While the tensions between Turkey and Kurdistan Workers' Party (PKK) rebels continue, reports in Germany suggest that Kurds living in the country are forced to hand over millions of euros to the group.
Tensions have been rising on the Turkish-Iraqi border
Experts believe that while some of Germany's 600,000 Kurdish immigrants give the money willingly to fund its separatist campaign in southeastern Turkey, others are pressured into contributing under duress.
The PKK is an outlawed nationalist Kurdish guerrilla group waging a bloody campaign for self-rule in southeast Turkey since 1974. It took up arms against Turkey in 1984, aiming to create an ethnic homeland in the southeast. More than 30,000 people have been killed in the conflict.
A spokesman for Germany's BfV domestic intelligence services, commenting on the reports, said that the KONGRA-GEL, the PKK's political wing, is blackmailing Kurdish immigrants with mafia-like demands for protection money of one month's salary a year or much more in the case of wealthy businessmen. "In this way they collect millions of euros in Germany every year," the spokesperson stated.
The reports came to light in the wake of violent clashes between Kurds and Turkish nationalists in Berlin, Heilbronn and Mülheim at last weekend. In Berlin, 18 policemen were injured trying to break up fighting between the two sides, after Turkish nationalists held a march in support of Ankara's threat to launch strikes on PKK bases in northern Iraq.
The German intelligence services have since stepped up their surveillance of PKK activists in Germany. They estimate that there are 11,500 PKK members in Germany, of whom 1,000 live in Berlin.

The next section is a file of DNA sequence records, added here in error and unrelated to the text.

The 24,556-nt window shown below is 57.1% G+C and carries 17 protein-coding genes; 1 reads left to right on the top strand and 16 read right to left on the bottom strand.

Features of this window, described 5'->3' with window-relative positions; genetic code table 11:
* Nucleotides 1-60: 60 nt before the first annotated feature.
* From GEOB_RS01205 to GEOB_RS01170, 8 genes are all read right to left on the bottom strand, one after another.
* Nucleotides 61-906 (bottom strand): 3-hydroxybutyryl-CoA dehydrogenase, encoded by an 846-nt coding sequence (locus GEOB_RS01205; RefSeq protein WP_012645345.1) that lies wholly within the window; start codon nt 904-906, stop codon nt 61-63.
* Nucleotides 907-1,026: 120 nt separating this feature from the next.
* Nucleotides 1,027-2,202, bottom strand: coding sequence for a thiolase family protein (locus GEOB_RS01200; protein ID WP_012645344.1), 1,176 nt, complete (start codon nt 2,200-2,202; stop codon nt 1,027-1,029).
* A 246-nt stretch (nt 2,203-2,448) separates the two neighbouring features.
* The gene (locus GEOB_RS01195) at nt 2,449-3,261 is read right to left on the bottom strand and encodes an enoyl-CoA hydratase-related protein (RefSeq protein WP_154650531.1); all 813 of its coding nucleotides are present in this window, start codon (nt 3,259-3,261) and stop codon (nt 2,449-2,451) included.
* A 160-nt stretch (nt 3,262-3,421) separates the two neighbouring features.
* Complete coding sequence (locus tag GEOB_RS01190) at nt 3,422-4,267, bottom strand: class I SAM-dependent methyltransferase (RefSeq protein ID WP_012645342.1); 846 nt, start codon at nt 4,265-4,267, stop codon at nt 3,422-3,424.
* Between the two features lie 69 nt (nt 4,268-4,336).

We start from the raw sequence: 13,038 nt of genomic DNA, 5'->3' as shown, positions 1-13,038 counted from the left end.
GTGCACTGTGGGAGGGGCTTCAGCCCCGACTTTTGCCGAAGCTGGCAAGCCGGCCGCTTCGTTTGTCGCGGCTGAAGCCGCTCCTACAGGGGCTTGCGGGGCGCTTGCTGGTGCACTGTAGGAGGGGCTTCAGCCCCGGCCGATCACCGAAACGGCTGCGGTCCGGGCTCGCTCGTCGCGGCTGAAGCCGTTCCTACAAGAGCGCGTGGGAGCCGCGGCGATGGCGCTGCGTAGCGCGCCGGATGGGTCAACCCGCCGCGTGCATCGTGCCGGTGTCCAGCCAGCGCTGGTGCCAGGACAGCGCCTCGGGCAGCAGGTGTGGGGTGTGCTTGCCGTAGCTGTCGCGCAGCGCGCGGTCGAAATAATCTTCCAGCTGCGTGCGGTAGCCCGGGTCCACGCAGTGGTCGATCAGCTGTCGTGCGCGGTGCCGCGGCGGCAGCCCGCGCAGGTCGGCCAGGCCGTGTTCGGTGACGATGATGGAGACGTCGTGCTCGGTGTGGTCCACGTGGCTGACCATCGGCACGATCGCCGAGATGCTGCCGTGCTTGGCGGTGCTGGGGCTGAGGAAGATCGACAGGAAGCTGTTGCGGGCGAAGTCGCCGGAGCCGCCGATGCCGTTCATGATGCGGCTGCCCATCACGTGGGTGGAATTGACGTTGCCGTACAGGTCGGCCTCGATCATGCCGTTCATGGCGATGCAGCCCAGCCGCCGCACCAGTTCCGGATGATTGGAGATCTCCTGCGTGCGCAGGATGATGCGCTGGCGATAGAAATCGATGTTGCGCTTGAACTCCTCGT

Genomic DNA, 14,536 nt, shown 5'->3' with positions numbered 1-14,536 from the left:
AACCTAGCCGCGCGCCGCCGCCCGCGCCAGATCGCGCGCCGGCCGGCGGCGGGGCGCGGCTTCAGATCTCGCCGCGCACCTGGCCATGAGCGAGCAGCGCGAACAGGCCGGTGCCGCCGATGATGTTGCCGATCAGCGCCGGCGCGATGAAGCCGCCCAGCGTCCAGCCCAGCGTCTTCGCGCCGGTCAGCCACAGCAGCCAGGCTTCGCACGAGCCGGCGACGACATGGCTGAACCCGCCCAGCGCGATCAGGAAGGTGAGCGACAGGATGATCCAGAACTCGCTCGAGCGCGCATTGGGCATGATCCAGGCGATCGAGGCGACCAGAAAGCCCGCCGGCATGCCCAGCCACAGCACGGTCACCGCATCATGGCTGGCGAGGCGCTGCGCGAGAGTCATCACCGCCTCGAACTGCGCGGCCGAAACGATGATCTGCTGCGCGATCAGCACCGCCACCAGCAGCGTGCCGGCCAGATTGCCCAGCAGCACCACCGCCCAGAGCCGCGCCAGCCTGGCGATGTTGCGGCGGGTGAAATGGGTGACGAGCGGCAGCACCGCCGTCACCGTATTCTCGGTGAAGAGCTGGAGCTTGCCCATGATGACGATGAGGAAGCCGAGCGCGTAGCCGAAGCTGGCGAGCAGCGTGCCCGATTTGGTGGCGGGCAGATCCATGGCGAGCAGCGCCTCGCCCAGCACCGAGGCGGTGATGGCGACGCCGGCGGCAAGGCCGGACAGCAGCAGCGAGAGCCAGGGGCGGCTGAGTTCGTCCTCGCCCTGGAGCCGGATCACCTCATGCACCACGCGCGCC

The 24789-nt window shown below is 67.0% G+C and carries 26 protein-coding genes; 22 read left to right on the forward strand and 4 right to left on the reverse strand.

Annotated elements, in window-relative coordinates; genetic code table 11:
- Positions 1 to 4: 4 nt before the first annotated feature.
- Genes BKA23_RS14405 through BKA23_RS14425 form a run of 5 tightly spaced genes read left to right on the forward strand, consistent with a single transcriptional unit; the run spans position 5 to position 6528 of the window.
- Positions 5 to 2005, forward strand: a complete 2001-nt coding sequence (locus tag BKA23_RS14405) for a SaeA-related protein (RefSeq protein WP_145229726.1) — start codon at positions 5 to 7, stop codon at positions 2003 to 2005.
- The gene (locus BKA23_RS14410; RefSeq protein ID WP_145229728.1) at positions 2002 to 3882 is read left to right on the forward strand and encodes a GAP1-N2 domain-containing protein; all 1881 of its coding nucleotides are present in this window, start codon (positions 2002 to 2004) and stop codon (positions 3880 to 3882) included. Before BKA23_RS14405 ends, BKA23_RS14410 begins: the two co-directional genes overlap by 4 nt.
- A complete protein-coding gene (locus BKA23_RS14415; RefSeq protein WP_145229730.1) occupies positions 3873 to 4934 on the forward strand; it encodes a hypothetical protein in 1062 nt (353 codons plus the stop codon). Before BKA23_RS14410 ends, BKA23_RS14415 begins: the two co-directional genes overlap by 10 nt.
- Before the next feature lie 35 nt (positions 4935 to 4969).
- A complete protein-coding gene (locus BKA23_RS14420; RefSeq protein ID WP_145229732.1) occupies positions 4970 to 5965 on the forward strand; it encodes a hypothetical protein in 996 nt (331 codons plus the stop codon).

Germany banned the PKK in 1993 after it carried out a campaign of fire-bombings on Turkish and German institutions in Berlin.
PKK activity in Germany intensifies
German Kurds are pressured to contribute to the PKK cause
Experts have been monitoring an intensification of PKK activities in Germany, which is home to 2.5 million Turks -- the biggest Turkish community outside Turkey. PKK activity slowed down in 2003 but has gradually been picking up in the four years since, according to reports.
According to German police sources, the PKK is also involved in drug trafficking in Germany and uses the spoils to fund its separatist struggle. Police have confirmed that several investigations have revealed a link between the PKK and drug dealers.
Turkish intelligence services believe that the PKK raises 300 million euros ($430 million) a year and last year spent 15 million euros on arms, notably in Iraq. In April, police confiscated 16,000 euros in banknotes in a raid on 32 suspected members of the PKK in Bavaria in southern Germany.
In recent years, a number of PKK members have been arrested in Germany for securing financing for the group, which has been branded a terrorist organization by Turkey, the United States and the European Union. Last year German police arrested a Turk of Kurdish origin suspected of being the leader of the PKK and KONGRA-GEL in Germany and heading its fundraising and propaganda activities here.
Turkey slams Germany for playing down PKK
However, the Turkish community in Germany has recently accused the country's media of playing down the threat posed by the PKK.
Germany's largest Turkish-language newspaper, Hürriyet wrote last week that "the German media have a blind spot when it comes to the PKK, referring to repeated descriptions of the organization as "Kurdish rebels," "PKK members", "separatists" and "radical Kurds."
Turkish Prime Minister Recep Tayyip Erdogan also criticized European countries recently for failing to arrest and extradite wanted Kurdish militants to Turkey.
Istanbul has regularly asked countries to do more against the PKK which is considered a terrorist organization both by the European Union and the US.